Observations on the Art of Meditation
Translated from the Thai
by Thanissaro Bhikkhu
This work may be freely copied, printed, and redistributed
provided it is offered free of any charge.
* * *
DharmaNet Edition 1994
This electronic edition is offered for free distribution
via DharmaNet by arrangement with the translator.
P.O. Box 4951, Berkeley CA 94704-4951
Transcribed for DharmaNet by David Savage
* * * * * * * *
The Practice in Brief
An Hour's Meditation
A Basic Order in Life
Every In-and-Out Breath
Taking a Stance
The Details of Pain
Aware Right at Awarenes
The Pure Present
The Deceits of Knowing
//Sabbe Dhamma Anatta//
Going Out Cold
Reading the Heart
* * * * * * * *
K. Khao-suan-luang is the penname of Upasika Kee Nanayon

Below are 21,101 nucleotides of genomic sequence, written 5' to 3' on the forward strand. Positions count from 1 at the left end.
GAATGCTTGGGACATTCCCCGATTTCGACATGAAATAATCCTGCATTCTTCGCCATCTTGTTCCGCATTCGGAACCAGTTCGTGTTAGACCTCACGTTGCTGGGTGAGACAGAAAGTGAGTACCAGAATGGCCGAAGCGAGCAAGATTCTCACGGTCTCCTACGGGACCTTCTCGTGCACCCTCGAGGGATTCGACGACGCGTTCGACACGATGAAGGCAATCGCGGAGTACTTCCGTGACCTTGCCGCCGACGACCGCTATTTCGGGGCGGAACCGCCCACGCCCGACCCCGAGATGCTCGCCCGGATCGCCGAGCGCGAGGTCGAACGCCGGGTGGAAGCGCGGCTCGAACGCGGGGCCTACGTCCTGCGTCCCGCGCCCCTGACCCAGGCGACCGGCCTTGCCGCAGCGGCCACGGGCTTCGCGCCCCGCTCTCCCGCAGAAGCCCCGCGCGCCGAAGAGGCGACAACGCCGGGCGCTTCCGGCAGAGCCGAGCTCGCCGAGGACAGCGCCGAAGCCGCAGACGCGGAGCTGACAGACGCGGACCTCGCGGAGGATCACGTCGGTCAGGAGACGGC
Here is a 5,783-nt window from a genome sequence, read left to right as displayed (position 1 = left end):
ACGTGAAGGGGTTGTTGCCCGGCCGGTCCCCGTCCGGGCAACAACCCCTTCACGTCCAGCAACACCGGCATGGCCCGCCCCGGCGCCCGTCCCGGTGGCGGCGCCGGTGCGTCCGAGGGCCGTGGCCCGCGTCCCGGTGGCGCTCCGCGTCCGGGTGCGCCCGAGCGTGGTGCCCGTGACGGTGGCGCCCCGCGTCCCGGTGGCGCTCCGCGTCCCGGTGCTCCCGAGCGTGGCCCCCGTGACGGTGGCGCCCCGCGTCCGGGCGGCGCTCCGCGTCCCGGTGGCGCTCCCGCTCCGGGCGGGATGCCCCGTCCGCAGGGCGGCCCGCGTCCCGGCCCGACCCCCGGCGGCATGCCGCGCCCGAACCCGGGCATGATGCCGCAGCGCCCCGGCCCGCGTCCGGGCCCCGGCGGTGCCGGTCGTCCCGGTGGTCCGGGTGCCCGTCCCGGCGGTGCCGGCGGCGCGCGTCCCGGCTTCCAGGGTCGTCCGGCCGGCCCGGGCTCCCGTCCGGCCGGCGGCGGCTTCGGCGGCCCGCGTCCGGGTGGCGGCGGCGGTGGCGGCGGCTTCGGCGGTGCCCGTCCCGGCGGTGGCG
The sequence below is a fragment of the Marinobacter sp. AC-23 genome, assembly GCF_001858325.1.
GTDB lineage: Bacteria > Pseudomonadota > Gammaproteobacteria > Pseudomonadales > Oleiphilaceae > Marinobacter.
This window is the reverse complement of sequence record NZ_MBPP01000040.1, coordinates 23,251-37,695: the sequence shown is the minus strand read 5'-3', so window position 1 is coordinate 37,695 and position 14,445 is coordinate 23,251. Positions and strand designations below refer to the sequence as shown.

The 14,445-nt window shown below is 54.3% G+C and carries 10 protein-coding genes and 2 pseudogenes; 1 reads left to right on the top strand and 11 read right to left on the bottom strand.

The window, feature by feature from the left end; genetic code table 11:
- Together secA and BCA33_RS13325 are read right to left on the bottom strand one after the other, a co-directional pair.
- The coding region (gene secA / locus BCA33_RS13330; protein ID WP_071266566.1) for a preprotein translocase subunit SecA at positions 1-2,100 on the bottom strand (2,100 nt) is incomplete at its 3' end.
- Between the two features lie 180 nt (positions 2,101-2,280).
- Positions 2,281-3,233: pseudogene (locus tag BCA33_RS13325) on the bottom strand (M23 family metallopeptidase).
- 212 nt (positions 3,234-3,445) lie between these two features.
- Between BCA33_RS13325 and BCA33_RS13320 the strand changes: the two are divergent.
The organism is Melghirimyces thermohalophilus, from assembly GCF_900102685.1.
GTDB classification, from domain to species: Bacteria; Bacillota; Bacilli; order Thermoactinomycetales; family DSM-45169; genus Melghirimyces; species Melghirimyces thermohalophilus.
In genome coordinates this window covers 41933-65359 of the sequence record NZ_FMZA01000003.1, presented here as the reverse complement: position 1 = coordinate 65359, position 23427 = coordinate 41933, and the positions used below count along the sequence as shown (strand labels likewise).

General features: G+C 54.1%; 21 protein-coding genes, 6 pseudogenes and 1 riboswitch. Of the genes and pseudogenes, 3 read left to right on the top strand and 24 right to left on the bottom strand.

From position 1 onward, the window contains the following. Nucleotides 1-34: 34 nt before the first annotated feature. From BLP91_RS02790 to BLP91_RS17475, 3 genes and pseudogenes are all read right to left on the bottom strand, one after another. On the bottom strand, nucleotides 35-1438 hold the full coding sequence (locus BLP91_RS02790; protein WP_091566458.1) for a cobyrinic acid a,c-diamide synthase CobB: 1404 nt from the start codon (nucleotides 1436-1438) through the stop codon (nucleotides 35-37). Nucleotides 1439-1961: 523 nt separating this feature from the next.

(1901-1978), one of the foremost women teachers of Dhamma in modern
Thailand. Following Thai tradition, she took her penname from the name
of the place where she lived: the forested hill in Rajburi province
where she had established a women's center for practicing Dhamma.
Although she did not allow men to reside in her center, both men and
women were welcome to visit on the weekly Observance days and listen
to her talks. Known for the simplicity of her way of life and the
direct, uncompromising style of her teaching, she had a way with words
evident not only in her talks but also in her poetry, which was widely
Many of her talks were transcribed and printed for free
distribution. This present collection consists of a brief outline of
the practice that she wrote as an introduction to one of her early
books of talks, plus excerpts from her later talks that help flesh out
Although this collection is too brief to serve as a complete
guide to the practice, my hope is that it will provide insight and
inspiration for all those who, in their search for freedom and